Since 2000, lighting up has become much less popular. At the turn of the century, almost one in three people smoked (26.9%); by 2025 this figure should drop to 17.3%. But this global decline in smoking hides variations between regions and between the sexes.
Tobacco smoking appears to be decreasing in almost all parts of the world except Africa and the eastern Mediterranean region. Significant progress in controlling tobacco use by both men and women was reported in the Americas, led by countries like Uruguay, Brazil, Paraguay and Colombia, but to a lesser extent in the United States, WHO said.
In general, high-income countries are making faster progress than low- and middle-income ones, explained Douglas Bettcher, WHO’s director for the Prevention of Noncommunicable Diseases.
arrow chart DW
Significant numbers of women are kicking the habit, apart from in Europe, while the pace of reduction for men is a “cause for concern”, WHO says. In 2000, the percentage of male smokers worldwide stood at 43% before falling to 34% in 2015, while over the same period the percentage of women smokers fell from 11% to 6%. Scroll over the chart for details.
scatter by gender rate
Despite the overall decline, WHO regrets that only one in eight countries is on track to meet a voluntary target of a 30% cut in tobacco use by 2025, based on a 2010 baseline. It says one of the major factors impeding low- and middle-countries is the tobacco industry with its aggressive promotion of tobacco products, especially to young people, and its ongoing efforts to conceal the dangers of smoking.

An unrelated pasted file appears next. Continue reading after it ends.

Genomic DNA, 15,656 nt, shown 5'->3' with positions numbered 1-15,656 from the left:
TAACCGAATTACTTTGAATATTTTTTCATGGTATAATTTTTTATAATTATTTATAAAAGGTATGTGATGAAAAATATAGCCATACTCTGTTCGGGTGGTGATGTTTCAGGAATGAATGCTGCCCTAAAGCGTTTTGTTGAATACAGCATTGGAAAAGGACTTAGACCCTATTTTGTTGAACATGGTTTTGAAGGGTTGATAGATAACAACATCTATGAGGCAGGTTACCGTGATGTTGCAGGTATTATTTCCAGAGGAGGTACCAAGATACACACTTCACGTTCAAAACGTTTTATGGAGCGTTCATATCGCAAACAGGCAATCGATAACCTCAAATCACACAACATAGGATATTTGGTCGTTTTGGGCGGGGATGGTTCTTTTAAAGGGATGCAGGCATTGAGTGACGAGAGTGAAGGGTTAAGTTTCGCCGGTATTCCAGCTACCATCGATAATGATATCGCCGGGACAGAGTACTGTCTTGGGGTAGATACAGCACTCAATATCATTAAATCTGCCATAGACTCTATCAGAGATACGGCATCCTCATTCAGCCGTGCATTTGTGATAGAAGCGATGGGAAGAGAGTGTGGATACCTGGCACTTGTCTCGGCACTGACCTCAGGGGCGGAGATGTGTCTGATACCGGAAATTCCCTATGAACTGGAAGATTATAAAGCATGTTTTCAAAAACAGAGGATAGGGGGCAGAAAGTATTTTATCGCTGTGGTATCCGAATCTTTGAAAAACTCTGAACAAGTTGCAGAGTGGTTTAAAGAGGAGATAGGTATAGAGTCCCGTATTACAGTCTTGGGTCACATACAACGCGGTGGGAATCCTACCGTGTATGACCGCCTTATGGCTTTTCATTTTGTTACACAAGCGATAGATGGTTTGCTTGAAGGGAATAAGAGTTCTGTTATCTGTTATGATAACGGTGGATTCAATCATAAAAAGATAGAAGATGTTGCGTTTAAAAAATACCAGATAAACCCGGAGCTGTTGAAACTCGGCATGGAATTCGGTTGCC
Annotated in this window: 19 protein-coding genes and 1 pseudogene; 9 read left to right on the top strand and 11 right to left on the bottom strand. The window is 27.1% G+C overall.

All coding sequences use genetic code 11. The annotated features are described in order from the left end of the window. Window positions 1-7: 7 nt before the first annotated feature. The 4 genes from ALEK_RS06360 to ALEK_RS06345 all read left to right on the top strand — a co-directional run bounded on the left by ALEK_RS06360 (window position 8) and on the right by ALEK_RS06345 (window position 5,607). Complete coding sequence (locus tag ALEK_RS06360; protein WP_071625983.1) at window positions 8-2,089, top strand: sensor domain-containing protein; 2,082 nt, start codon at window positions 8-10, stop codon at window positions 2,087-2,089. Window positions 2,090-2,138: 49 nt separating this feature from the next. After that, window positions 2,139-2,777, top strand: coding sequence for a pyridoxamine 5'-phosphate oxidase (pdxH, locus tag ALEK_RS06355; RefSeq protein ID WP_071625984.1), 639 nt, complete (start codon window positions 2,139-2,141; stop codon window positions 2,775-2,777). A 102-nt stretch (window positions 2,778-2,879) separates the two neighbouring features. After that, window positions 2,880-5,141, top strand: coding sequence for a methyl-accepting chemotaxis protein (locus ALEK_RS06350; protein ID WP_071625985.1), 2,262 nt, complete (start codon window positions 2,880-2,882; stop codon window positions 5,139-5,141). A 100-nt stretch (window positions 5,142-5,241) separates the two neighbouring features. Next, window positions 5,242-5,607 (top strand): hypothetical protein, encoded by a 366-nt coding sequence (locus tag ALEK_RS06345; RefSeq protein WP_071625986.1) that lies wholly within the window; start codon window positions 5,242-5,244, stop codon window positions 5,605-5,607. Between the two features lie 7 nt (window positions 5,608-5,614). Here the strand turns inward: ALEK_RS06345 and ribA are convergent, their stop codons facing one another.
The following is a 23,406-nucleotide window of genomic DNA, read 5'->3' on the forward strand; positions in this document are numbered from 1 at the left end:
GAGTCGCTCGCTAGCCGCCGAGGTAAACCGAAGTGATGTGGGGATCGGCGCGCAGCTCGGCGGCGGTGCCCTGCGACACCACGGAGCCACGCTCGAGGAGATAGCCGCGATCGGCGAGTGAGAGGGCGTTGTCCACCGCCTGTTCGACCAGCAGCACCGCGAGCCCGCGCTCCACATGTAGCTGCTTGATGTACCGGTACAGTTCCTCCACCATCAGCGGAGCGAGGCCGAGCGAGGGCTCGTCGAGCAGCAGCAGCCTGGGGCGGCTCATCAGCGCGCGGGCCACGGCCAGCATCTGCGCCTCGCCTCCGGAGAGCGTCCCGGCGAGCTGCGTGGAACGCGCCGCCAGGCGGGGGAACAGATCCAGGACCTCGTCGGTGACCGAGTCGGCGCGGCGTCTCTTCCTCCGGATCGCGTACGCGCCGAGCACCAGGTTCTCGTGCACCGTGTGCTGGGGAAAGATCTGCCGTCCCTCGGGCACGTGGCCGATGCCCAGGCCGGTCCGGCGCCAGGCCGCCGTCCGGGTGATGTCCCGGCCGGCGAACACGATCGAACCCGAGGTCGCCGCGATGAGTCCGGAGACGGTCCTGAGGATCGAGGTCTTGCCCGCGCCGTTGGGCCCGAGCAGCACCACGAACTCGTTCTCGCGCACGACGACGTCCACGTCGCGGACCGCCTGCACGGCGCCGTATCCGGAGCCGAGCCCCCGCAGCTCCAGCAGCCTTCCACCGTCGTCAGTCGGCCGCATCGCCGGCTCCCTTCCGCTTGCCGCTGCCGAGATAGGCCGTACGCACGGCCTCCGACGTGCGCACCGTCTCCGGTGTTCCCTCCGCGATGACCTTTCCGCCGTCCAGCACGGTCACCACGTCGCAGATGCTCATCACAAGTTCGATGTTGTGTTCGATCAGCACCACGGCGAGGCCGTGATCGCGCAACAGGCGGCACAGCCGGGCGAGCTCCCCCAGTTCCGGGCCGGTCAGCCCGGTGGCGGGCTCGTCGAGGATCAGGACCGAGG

In its latest report, the health agency warns that tobacco kills over seven million people a year, and cautions that many people are unaware of the dangers of heart disease and strokes caused by smoking.
line chart DW
"Switzerland could do better and we hope that it will become a party to the WHO Framework Convention on Tobacco ControlExternal link soon," said Bettcher on the decline in Swiss smokers since 2000. Switzerland signed the treaty in 2004 but has not ratified it, partly due to recent changes to a draft law on tobacco productsExternal link and specific issues related to advertising and sponsorship.
The WHO official said the small alpine country was good at monitoring tobacco use and prevention measures. But he described smoke-free policies and tobacco-related advertising bans across the 26-canton state as “very patchy”. He felt the tobacco industry – Philip Morris, British American Tobacco and Japan Tobacco International all have headquarters in Switzerland - had a “very strong” impact on Swiss policy.
Commenting on the decline in Swiss smokers, Daniel Dauwalder, a spokesman for the Federal Office of Public HealthExternal link, pointed out that Swiss tobacco legislation was “relatively liberal”.
“The most effective measures to reduce the percentage of smokers such as more expensive cigarettes or tobacco advertising bans are not likely to gain sufficient political support right now,” he said.
The health office says around 9,500 people – out of a population of 8.4 million - die in Switzerland every year from tobacco-related illnesses.
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